A Casper man accused of using the U.S. Postal Service to receive packages filled with meth, which is believed to have been intended for a relative to sell, is facing up to 20 years in prison, a federal complaint filed Monday states.
Tyler Christian Sims, 30, is charged with attempting to possess methamphetamine with intent to distribute, newly filed court records show. A federal warrant for his arrest was issued on Monday, but he was already being held at Natrona County Detention Center as of late Friday night, an arrest log shows.
Federal prosecutors want Sims to be detained without bail, as there is a serious risk he will flee and obstruct justice, the filing states.
The case stems from a 2-pound, 6-ounce package that was scheduled to be delivered to a southeast Casper apartment complex in November, the complaint states. The white Priority Mail Express flat rate envelope was sent from Tucson, Arizona, and cost about $30 to ship.
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A judge approved a search warrant for the package. Inside, investigators found almost a half-pound of meth.
An undercover postal inspector knocked on the front door of the Casper apartment multiple times with the package in hand, but he did not receive an answer, the complaint states. As he walked away, Sims allegedly approached him, stating he was waiting for that package.
“Sims then showed me that he had the USPS tracking number ... on his cellular phone,” the complaint states.
The postal inspector told Sims he could only deliver the package to the resident of the Casper address or the person named on the label, so Sims asked a person in one of the apartments to provide him with a key.
Sims then unlocked the door to the Casper address, entered and received the package, authorities say.
Agents from the Wyoming Division of Criminal Investigation arrested Sims when he left the apartment. The package was in his possession at the time.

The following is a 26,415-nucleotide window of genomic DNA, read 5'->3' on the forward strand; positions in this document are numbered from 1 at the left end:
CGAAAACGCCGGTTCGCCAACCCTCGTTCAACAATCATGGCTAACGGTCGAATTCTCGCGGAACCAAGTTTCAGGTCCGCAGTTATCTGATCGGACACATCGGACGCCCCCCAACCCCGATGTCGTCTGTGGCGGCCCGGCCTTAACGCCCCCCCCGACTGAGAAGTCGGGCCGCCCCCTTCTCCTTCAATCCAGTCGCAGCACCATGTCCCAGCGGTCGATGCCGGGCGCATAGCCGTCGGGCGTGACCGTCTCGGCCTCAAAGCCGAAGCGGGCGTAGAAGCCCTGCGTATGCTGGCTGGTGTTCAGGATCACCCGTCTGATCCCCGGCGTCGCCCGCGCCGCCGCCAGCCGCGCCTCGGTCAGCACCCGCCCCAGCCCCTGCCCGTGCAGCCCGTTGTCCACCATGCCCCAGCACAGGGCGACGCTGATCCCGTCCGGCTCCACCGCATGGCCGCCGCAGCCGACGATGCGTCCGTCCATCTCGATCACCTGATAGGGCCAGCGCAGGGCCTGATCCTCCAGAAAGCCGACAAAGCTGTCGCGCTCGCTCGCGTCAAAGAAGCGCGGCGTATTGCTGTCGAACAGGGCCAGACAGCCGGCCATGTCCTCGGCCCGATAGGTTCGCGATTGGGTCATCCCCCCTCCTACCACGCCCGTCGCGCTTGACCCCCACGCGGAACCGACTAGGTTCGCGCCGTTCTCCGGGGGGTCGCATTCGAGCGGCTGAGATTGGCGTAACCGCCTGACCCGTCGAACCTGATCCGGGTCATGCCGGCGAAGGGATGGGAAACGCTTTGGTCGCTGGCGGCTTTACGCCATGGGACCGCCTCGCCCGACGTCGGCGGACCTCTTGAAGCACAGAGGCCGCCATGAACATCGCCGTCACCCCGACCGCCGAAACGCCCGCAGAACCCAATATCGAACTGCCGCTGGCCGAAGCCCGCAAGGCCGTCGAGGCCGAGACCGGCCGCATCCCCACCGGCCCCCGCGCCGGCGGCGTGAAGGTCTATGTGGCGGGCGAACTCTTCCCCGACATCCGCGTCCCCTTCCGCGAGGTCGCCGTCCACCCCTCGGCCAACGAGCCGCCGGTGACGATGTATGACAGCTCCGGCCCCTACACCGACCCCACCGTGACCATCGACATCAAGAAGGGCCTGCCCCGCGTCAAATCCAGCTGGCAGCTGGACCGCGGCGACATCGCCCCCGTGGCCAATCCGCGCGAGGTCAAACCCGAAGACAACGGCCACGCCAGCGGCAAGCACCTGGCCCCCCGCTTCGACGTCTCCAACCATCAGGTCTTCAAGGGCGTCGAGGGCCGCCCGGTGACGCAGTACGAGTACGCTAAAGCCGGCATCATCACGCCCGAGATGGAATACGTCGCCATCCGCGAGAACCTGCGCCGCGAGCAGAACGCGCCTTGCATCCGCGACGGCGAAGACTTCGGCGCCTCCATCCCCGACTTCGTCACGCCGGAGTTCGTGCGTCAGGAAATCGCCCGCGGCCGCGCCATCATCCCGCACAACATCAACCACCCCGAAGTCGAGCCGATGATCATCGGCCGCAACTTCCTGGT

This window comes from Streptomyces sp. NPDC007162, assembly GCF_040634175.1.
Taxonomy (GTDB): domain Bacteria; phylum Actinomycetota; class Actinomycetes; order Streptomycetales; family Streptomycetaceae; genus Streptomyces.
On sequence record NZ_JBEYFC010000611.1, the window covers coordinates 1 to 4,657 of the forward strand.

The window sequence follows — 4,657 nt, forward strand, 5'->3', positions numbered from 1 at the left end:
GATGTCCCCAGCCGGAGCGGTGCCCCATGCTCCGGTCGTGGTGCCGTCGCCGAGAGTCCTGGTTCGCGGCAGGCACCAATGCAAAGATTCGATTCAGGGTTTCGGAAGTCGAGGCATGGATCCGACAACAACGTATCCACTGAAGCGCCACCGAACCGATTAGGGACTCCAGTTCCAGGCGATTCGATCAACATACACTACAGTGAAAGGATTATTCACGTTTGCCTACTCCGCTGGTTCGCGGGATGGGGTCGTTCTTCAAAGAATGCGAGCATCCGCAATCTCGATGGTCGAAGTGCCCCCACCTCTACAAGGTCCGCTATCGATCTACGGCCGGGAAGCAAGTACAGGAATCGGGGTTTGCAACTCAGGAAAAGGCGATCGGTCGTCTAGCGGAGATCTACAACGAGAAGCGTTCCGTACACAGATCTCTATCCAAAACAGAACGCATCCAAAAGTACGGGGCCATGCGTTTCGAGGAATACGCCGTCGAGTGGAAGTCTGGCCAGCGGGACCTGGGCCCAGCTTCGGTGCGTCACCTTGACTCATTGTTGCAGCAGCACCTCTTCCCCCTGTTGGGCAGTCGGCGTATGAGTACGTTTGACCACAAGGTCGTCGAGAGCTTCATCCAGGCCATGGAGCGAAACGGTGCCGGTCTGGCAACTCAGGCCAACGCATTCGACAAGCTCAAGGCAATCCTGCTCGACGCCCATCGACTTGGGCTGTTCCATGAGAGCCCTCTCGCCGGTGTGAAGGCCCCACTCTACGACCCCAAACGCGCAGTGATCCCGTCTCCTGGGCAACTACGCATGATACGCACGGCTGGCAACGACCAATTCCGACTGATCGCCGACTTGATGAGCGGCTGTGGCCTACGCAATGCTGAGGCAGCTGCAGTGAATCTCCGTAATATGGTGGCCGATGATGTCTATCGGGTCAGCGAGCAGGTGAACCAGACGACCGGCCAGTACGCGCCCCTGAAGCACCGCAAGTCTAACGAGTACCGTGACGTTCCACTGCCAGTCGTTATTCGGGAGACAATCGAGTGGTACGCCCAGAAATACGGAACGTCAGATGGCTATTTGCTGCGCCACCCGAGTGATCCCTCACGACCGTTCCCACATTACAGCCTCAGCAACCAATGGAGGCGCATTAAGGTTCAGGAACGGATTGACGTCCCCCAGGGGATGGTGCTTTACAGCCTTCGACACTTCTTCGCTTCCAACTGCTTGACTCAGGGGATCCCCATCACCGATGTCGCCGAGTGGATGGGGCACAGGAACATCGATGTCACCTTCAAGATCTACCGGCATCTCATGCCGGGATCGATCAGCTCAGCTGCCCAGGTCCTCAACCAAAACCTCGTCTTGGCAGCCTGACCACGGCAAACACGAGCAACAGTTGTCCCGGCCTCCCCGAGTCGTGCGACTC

A few days later, a second package arrived with another half-pound of meth; It was sent from the same address in Arizona and was heading to the same place in Casper.
“I know through my training and experience, that possession of this weight is typically not possessed by individual drug users but is possessed by those distributing methamphetamine,” the postal inspector said in the complaint.
While Sims was in the Natrona County Detention Center, he checked out a tablet to communicate via message with people outside of the jail, the complaint states. Officials reviewed those messages.
“I should have known, the f***ing mailman was hand delivering it to the door ... do you know why my s*** got flagged, suspicious, because of the weight,” Sims wrote in his messages.
DCI agents were working off information from a confidential informant, who was transporting meth from Denver to Casper for resale, the complaint states.
The informant identified Sims as one of the buyers. The source believed that Sims provided the meth to a relative for her to sell.
Officials later obtained Sims’ Cash App information, which is a financial platform used to send and receive money. Sims is accused of sending multiple payments to a Tucson resident with past ties to Casper.
The payments matched up with the timeline of the deliveries, the complaint states. Those deliveries contained the drugs.